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Darryl Watson
Experienced User
Username: inox

Post Number: 110
Registered: 04-2015
Posted on Saturday, 01 February, 2020 - 22:08:   Edit PostDelete PostView Post/Check IP

Hi,
1990 Mulsanne S. K-Motoronic PCME.
I have replaced the air flow potentiometer but cannot find anything in the service manual regarding voltage adjustment.
The voltage between pins 1 & 2 is .8v.
I have Udo's post from 2010 but that's about a Jetronic.
Can anyone supply me with the information please (I have scoured the internet to no avail).
Many thanks,
Darryl
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michael vass
Frequent User
Username: mikebentleyturbo2

Post Number: 617
Registered: 07-2015
Posted on Sunday, 02 February, 2020 - 01:54:   Edit PostDelete PostView Post/Check IP

Show me a pic Darryl I don't know what you mean.
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Darryl Watson
Experienced User
Username: inox

Post Number: 111
Registered: 04-2015
Posted on Sunday, 02 February, 2020 - 03:35:   Edit PostDelete PostView Post/Check IP

Hi Michael,
Please two photos.

I marked the metalwork before removing the old faulty potentiometer so that the replacement was in the same place as near as possible.

The pot-r has slots and a screw to adjust the voltage across (I believe) to top; and middle plug connections.

Best regards,
Darryl


Pot 1

pot 2

.
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Udo Hoffmüller
Experienced User
Username: udo

Post Number: 101
Registered: 02-2008
Posted on Sunday, 02 February, 2020 - 06:17:   Edit PostDelete PostView Post/Check IP

True, there is nothing in our workshop manual about adjusting the airflow potentiometer. It only says that the whole unit should be replaced.

The setting is a bit fiddly and must be done very precisely. The four screws holding the potentiometer are loosened a little so that the position of the potentiometer can be changed slightly upwards or downwards by tapping a screwdriver gently. A wire is attached to pins 1 and 2 of the potentiometer plug so that the voltage can be measured with the multimeter. Now let the engine warm up. The motor will probably not run perfectly because the potentiometer has not yet been set correctly. The current voltage can be read on the multimeter.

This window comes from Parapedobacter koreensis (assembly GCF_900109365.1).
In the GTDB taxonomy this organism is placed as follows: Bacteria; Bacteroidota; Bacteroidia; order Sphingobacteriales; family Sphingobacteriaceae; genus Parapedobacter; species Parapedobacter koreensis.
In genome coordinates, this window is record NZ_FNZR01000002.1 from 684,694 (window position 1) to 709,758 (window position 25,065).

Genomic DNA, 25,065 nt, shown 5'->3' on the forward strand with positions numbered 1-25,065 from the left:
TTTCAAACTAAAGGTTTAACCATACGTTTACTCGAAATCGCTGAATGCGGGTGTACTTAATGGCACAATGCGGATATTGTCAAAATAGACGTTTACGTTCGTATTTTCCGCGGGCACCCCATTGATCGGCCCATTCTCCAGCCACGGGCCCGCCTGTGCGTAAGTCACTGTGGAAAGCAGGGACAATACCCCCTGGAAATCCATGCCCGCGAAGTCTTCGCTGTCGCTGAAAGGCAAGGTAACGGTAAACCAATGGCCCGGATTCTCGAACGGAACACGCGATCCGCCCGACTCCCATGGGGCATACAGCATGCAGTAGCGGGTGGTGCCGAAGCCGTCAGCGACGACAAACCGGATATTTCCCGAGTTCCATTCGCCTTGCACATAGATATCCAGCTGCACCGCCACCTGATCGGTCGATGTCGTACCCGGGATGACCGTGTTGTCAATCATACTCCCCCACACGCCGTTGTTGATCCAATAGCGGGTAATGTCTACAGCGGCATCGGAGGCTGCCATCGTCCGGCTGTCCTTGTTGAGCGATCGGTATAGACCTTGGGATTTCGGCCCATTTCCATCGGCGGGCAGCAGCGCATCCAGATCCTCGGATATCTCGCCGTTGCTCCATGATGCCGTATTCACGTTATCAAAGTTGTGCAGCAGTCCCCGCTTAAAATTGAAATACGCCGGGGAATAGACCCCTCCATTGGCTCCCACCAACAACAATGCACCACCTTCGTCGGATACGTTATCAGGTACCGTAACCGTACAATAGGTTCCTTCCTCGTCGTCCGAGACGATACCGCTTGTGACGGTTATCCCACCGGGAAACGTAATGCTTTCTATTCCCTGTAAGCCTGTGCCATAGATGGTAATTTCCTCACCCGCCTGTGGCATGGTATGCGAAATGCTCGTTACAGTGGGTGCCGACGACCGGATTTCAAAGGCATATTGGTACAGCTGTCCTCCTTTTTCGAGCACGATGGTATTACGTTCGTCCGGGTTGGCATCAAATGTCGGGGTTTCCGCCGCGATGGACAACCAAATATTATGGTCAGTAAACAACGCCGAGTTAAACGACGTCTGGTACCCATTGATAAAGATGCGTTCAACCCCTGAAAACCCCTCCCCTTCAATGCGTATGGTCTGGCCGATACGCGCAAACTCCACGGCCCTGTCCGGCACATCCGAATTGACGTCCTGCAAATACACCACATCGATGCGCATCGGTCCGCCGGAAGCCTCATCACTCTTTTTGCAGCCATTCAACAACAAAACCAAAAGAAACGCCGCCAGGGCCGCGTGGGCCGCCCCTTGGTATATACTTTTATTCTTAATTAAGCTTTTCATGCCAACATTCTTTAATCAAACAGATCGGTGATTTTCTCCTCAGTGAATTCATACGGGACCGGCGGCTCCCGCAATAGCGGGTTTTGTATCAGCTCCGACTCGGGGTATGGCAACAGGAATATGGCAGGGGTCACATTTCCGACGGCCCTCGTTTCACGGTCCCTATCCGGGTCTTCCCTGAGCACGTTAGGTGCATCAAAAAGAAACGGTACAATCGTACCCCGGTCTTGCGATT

When the engine has warmed up, you can read the voltage. The value should be as close as possible to 0.75 V, but not above 1 V. By tapping the potentiometer lightly with a screwdriver, you can adjust its position (downwards: less voltage, upwards: more voltage), and at the same time it changes voltage. Very small movements cause a significant change in voltage. You have to find a position of the potentiometer in which the voltage is between 0.75 V and 1 V (for my TurboR the value is just under 1 V). Please do not turn the small screw located in the potentiometer housing. Otherwise you will destroy the basic setting found by the manufacturer. If you adjust the screw, you will never have a satisfactorily working potentiometer.

When the engine has warmed up and the correct voltage has been set on the potentiometer, the engine should run properly at around 580 rpm. Now the four screws of the potentiometer can be tightened carefully, the potentiometer must not slip, otherwise everything was for nothing, and you can start again. It is important that the idle was already set correctly before changing the potentiometer. The potentiometer cannot be adjusted properly without the idle set correctly.

To help you determine the correct voltage on the potentiometer, look at the diagram:

Poti